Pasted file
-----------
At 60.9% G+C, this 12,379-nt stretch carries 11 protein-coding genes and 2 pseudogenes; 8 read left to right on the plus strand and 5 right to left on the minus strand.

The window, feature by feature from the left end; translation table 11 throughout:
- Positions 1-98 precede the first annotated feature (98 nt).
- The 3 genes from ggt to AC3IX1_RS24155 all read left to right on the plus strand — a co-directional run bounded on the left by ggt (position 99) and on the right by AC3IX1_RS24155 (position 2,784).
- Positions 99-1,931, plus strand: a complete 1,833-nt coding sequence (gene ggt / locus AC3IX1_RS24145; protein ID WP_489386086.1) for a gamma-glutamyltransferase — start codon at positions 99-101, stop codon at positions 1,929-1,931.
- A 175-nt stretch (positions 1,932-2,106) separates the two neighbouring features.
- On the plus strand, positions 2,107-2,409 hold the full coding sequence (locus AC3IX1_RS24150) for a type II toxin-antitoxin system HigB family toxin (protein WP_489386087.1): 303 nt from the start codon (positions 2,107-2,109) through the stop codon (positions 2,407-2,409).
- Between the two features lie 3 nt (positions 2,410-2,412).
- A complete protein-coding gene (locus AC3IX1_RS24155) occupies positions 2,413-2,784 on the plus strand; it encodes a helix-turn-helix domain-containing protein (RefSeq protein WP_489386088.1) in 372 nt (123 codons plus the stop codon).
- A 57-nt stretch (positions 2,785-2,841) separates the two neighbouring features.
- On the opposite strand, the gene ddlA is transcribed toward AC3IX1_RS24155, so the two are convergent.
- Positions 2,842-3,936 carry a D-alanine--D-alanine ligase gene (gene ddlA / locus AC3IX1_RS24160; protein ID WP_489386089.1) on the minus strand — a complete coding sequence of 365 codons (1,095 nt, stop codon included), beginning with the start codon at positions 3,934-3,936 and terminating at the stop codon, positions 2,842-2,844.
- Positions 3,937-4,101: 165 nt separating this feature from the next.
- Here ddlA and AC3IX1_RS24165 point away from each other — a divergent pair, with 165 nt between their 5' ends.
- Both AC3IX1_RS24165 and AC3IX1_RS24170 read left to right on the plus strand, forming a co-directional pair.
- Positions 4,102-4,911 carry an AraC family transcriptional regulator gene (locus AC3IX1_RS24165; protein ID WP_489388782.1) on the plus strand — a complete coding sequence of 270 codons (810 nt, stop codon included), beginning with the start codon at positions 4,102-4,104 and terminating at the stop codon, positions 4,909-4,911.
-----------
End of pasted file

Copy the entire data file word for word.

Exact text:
At 60.9% G+C, this 12,379-nt stretch carries 11 protein-coding genes and 2 pseudogenes; 8 read left to right on the plus strand and 5 right to left on the minus strand.

The window, feature by feature from the left end; translation table 11 throughout:
- Positions 1-98 precede the first annotated feature (98 nt).
- The 3 genes from ggt to AC3IX1_RS24155 all read left to right on the plus strand — a co-directional run bounded on the left by ggt (position 99) and on the right by AC3IX1_RS24155 (position 2,784).
- Positions 99-1,931, plus strand: a complete 1,833-nt coding sequence (gene ggt / locus AC3IX1_RS24145; protein ID WP_489386086.1) for a gamma-glutamyltransferase — start codon at positions 99-101, stop codon at positions 1,929-1,931.
- A 175-nt stretch (positions 1,932-2,106) separates the two neighbouring features.
- On the plus strand, positions 2,107-2,409 hold the full coding sequence (locus AC3IX1_RS24150) for a type II toxin-antitoxin system HigB family toxin (protein WP_489386087.1): 303 nt from the start codon (positions 2,107-2,109) through the stop codon (positions 2,407-2,409).
- Between the two features lie 3 nt (positions 2,410-2,412).
- A complete protein-coding gene (locus AC3IX1_RS24155) occupies positions 2,413-2,784 on the plus strand; it encodes a helix-turn-helix domain-containing protein (RefSeq protein WP_489386088.1) in 372 nt (123 codons plus the stop codon).
- A 57-nt stretch (positions 2,785-2,841) separates the two neighbouring features.
- On the opposite strand, the gene ddlA is transcribed toward AC3IX1_RS24155, so the two are convergent.
- Positions 2,842-3,936 carry a D-alanine--D-alanine ligase gene (gene ddlA / locus AC3IX1_RS24160; protein ID WP_489386089.1) on the minus strand — a complete coding sequence of 365 codons (1,095 nt, stop codon included), beginning with the start codon at positions 3,934-3,936 and terminating at the stop codon, positions 2,842-2,844.
- Positions 3,937-4,101: 165 nt separating this feature from the next.
- Here ddlA and AC3IX1_RS24165 point away from each other — a divergent pair, with 165 nt between their 5' ends.
- Both AC3IX1_RS24165 and AC3IX1_RS24170 read left to right on the plus strand, forming a co-directional pair.
- Positions 4,102-4,911 carry an AraC family transcriptional regulator gene (locus AC3IX1_RS24165; protein ID WP_489388782.1) on the plus strand — a complete coding sequence of 270 codons (810 nt, stop codon included), beginning with the start codon at positions 4,102-4,104 and terminating at the stop codon, positions 4,909-4,911.